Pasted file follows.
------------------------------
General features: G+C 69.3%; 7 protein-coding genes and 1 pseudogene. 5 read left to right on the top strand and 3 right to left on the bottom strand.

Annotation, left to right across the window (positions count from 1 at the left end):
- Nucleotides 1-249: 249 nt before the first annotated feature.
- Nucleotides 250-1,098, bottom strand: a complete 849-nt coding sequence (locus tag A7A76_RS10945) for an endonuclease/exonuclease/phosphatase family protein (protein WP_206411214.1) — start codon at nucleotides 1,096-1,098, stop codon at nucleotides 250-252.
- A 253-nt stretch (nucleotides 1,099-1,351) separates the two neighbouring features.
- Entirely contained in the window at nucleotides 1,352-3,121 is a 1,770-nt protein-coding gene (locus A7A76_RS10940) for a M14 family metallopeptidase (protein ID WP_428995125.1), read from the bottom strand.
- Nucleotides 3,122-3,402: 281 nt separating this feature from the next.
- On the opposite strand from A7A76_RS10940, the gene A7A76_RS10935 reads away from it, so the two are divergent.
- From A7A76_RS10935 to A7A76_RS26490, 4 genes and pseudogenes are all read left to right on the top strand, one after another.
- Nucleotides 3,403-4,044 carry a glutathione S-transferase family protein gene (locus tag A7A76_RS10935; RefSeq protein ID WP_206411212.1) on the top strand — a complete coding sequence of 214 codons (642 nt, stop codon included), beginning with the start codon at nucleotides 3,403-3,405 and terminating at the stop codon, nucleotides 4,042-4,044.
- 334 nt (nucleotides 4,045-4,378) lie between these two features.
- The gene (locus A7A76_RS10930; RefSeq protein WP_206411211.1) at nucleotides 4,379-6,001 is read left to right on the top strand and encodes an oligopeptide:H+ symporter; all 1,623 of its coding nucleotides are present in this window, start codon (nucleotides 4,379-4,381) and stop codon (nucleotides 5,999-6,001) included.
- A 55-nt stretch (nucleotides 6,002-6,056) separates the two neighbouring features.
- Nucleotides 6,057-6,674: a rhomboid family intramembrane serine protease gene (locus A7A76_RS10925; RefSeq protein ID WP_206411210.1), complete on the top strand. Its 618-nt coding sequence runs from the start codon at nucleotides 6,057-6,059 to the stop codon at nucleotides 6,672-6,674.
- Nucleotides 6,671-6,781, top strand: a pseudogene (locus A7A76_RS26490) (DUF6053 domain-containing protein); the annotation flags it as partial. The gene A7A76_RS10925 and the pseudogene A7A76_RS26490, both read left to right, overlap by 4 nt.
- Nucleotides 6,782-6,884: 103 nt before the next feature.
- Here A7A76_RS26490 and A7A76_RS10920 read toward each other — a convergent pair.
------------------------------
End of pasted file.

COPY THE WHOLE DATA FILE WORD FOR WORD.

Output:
General features: G+C 69.3%; 7 protein-coding genes and 1 pseudogene. 5 read left to right on the top strand and 3 right to left on the bottom strand.

Annotation, left to right across the window (positions count from 1 at the left end):
- Nucleotides 1-249: 249 nt before the first annotated feature.
- Nucleotides 250-1,098, bottom strand: a complete 849-nt coding sequence (locus tag A7A76_RS10945) for an endonuclease/exonuclease/phosphatase family protein (protein WP_206411214.1) — start codon at nucleotides 1,096-1,098, stop codon at nucleotides 250-252.
- A 253-nt stretch (nucleotides 1,099-1,351) separates the two neighbouring features.
- Entirely contained in the window at nucleotides 1,352-3,121 is a 1,770-nt protein-coding gene (locus A7A76_RS10940) for a M14 family metallopeptidase (protein ID WP_428995125.1), read from the bottom strand.
- Nucleotides 3,122-3,402: 281 nt separating this feature from the next.
- On the opposite strand from A7A76_RS10940, the gene A7A76_RS10935 reads away from it, so the two are divergent.
- From A7A76_RS10935 to A7A76_RS26490, 4 genes and pseudogenes are all read left to right on the top strand, one after another.
- Nucleotides 3,403-4,044 carry a glutathione S-transferase family protein gene (locus tag A7A76_RS10935; RefSeq protein ID WP_206411212.1) on the top strand — a complete coding sequence of 214 codons (642 nt, stop codon included), beginning with the start codon at nucleotides 3,403-3,405 and terminating at the stop codon, nucleotides 4,042-4,044.
- 334 nt (nucleotides 4,045-4,378) lie between these two features.
- The gene (locus A7A76_RS10930; RefSeq protein WP_206411211.1) at nucleotides 4,379-6,001 is read left to right on the top strand and encodes an oligopeptide:H+ symporter; all 1,623 of its coding nucleotides are present in this window, start codon (nucleotides 4,379-4,381) and stop codon (nucleotides 5,999-6,001) included.
- A 55-nt stretch (nucleotides 6,002-6,056) separates the two neighbouring features.
- Nucleotides 6,057-6,674: a rhomboid family intramembrane serine protease gene (locus A7A76_RS10925; RefSeq protein ID WP_206411210.1), complete on the top strand. Its 618-nt coding sequence runs from the start codon at nucleotides 6,057-6,059 to the stop codon at nucleotides 6,672-6,674.
- Nucleotides 6,671-6,781, top strand: a pseudogene (locus A7A76_RS26490) (DUF6053 domain-containing protein); the annotation flags it as partial. The gene A7A76_RS10925 and the pseudogene A7A76_RS26490, both read left to right, overlap by 4 nt.
- Nucleotides 6,782-6,884: 103 nt before the next feature.
- Here A7A76_RS26490 and A7A76_RS10920 read toward each other — a convergent pair.